Could the manufacturers of DVD players (no, not just Blu-ray, but the original DVDs) owe back royalties to Alcatel-Lucent for the use of patented technology by way of the MPEG-2 codec? The MPEG Licensing Authority had asserted that Alcatel may have structured its 2006 merger with Lucent in such a way that it could hide up to five patents in a special trust, and spring their overdue royalties on the video industry long after DVDs already began the march to obsolescence.

That assertion was being made in a Delaware courtroom earlier this month, in a trial pertaining to a lawsuit filed by the MPEG Licensing Authority back in 2007. Today, MPEG LA — which also collects royalties for the use of MPEG-2 — announced a settlement in the case, essentially amounting to a complete defeat for Alcatel-Lucent.

The five patents that Alcatel-Lucent had maintained in what it called the Multimedia Patent Trust (MPT), will now be submitted to MPEG LA with the possibility of inclusion in the portfolio it already licenses to manufacturers — and by “possibility,” we mean, virtual certainty.

The settlement brings to a close a dispute which threatened to get ugly, over the intellectual property rights for a relatively old — and many would argue, antiquated — way of encoding video. The dispute began when Microsoft, along with computer makers Dell and Gateway (now part of Acer), were first sued by the newly merged entity on behalf of the former Lucent. Alcatel was (and still is) a member of MPEG LA itself, but Lucent was not. At the time, Alcatel-Lucent maintained it set up the trust in order to protect patents from Lucent’s old Bell Laboratories portfolio, that it asserted had not been folded into the MPEG-2 Essential Patents portfolio of MPEG LA.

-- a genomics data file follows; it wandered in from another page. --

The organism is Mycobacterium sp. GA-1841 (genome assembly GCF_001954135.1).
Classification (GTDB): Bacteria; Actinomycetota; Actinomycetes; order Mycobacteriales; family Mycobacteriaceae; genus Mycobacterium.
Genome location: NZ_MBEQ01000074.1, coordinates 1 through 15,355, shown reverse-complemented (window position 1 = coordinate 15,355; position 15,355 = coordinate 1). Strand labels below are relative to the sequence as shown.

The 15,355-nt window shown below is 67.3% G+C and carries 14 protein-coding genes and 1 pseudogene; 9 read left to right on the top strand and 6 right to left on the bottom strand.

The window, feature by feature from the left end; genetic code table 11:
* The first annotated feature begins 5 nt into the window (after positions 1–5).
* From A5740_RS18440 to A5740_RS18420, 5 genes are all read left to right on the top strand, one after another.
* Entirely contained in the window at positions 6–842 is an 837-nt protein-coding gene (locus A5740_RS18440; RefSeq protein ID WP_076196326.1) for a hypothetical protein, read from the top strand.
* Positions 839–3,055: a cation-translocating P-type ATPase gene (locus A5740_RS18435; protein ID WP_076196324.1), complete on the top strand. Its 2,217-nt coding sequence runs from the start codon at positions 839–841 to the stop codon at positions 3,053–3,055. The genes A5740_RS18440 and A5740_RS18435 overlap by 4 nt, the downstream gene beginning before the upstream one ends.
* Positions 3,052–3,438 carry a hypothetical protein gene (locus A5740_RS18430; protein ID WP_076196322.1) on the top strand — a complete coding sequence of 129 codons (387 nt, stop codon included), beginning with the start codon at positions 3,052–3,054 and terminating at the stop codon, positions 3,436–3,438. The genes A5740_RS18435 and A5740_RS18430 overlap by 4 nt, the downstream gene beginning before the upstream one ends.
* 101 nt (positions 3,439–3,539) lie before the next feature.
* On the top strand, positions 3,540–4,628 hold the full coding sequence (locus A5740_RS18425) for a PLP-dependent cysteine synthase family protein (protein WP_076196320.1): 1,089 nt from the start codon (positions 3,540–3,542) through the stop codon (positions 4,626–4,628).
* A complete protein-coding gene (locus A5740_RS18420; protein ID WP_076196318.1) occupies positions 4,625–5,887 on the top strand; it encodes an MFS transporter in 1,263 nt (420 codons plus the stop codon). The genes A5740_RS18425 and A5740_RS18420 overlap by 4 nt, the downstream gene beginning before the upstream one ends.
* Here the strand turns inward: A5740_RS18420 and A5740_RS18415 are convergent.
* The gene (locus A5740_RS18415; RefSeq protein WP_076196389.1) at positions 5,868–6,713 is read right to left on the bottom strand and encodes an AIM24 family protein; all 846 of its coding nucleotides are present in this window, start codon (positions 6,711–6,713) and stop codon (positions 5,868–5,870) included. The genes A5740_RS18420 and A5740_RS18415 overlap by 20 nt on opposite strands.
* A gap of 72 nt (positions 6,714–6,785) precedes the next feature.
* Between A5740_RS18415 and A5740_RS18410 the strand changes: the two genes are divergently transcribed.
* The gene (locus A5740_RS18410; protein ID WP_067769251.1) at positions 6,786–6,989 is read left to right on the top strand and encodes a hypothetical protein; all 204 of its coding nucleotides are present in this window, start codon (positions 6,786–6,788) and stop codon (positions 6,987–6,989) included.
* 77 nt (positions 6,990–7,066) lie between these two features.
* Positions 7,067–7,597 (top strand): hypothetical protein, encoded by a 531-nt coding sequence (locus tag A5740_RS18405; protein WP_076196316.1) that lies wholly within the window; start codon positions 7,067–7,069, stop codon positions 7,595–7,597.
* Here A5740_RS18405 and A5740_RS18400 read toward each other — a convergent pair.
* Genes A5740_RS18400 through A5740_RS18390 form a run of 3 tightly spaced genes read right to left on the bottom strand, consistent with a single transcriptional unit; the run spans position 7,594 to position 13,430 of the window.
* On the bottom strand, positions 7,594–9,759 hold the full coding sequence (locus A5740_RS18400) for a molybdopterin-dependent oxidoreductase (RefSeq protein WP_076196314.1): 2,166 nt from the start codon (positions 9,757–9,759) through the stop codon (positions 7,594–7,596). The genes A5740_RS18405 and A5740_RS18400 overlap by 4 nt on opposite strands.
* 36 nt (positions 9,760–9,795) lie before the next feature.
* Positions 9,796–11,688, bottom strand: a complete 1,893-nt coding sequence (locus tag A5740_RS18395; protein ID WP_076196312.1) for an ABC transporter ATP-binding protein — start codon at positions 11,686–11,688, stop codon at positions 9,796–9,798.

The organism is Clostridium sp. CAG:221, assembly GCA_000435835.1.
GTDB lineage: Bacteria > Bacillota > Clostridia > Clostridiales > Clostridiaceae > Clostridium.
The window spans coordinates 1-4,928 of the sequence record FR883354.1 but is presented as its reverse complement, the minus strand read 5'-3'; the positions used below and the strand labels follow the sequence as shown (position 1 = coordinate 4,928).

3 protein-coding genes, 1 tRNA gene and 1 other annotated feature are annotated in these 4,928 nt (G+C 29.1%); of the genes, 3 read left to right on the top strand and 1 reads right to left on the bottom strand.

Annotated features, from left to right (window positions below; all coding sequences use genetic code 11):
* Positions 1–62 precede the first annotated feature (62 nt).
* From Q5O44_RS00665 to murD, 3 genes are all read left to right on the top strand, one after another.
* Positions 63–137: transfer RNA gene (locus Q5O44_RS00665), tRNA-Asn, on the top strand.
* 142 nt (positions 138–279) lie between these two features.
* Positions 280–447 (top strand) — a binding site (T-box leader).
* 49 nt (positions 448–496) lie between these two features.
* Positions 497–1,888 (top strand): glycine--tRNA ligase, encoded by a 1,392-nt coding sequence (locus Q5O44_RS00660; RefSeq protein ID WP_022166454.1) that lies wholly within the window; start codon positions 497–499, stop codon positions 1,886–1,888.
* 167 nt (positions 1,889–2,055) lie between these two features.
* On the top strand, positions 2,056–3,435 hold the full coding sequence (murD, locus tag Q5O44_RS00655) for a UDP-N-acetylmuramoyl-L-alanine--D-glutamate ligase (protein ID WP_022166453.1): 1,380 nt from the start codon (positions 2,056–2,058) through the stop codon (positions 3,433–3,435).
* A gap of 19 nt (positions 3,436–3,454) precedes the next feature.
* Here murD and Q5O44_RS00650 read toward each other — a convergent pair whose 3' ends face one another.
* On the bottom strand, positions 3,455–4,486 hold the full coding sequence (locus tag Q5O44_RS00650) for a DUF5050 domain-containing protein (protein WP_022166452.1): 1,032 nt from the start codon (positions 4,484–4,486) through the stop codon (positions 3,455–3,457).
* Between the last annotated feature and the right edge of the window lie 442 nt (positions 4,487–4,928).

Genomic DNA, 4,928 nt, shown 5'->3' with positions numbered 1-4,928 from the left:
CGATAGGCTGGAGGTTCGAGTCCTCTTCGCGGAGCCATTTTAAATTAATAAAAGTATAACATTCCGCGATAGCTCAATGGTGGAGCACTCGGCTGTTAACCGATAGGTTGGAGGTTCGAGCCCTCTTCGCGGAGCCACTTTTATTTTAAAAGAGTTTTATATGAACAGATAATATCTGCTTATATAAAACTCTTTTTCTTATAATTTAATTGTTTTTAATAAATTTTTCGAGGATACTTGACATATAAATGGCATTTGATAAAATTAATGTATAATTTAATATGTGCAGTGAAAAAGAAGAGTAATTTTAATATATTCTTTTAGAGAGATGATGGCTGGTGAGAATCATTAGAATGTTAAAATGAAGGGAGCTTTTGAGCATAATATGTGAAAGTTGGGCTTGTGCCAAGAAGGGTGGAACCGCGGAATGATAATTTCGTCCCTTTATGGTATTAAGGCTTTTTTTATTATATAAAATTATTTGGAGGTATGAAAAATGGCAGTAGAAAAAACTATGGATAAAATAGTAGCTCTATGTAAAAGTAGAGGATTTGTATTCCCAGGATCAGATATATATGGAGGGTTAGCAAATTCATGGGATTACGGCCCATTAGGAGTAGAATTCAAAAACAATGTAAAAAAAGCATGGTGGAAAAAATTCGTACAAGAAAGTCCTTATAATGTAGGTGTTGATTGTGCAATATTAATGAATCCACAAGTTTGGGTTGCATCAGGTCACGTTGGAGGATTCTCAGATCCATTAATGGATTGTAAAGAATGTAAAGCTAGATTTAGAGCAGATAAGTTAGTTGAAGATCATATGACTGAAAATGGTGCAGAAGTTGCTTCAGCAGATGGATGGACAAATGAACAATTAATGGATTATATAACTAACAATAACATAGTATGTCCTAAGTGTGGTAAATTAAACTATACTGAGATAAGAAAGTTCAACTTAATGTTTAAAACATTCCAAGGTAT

“The MPT was established at the time of the merger in 2006 because Lucent Technologies had certain patents at risk of losing value because of how the merger was structured,” reads a statement from Alcatel-Lucent General Counsel Steve Reynolds ten days ago. “To preserve their value over the life of the patents, Lucent created the trust and assigned those patents to it. The trust now owns and controls those assets. Proceeds from the trust go to Alcatel-Lucent and the Alcatel-Lucent Foundation.”

At the time the computer and software makers were sued, the total valuation of the suit was estimated at over $2 billion. But even the amount has been a matter of dispute, especially since a San Diego district court judge ruled in 2008 that the patents in this case were essentially…non-essential. That devalued them at the same time it appeared to indicate they did not belong in MPEG LA’s “Essential Patents” portfolio.

Referring to a correction that Bloomberg News had to make in a report earlier this month, Alcatel-Lucent’s Reynolds added, “Because the San Diego court determined that the patents were not infringed, and therefore were not essential, we do not see how MPEG LA could claim rights to these patents under any circumstances. Our understanding is that MPEG LA claims to have rights to essential patents. By court determination, the MPT patents in the San Diego lawsuit simply don’t meet that requirement. That should have been the headline, not a sensational number about a bogus and non-existent risk.”

Testimony in the trial was already drawing to a close. In a statement to Betanews this afternoon, MPEG LA said, “The resolution of the case is consistent with the relief MPEG LA sought in its complaint.”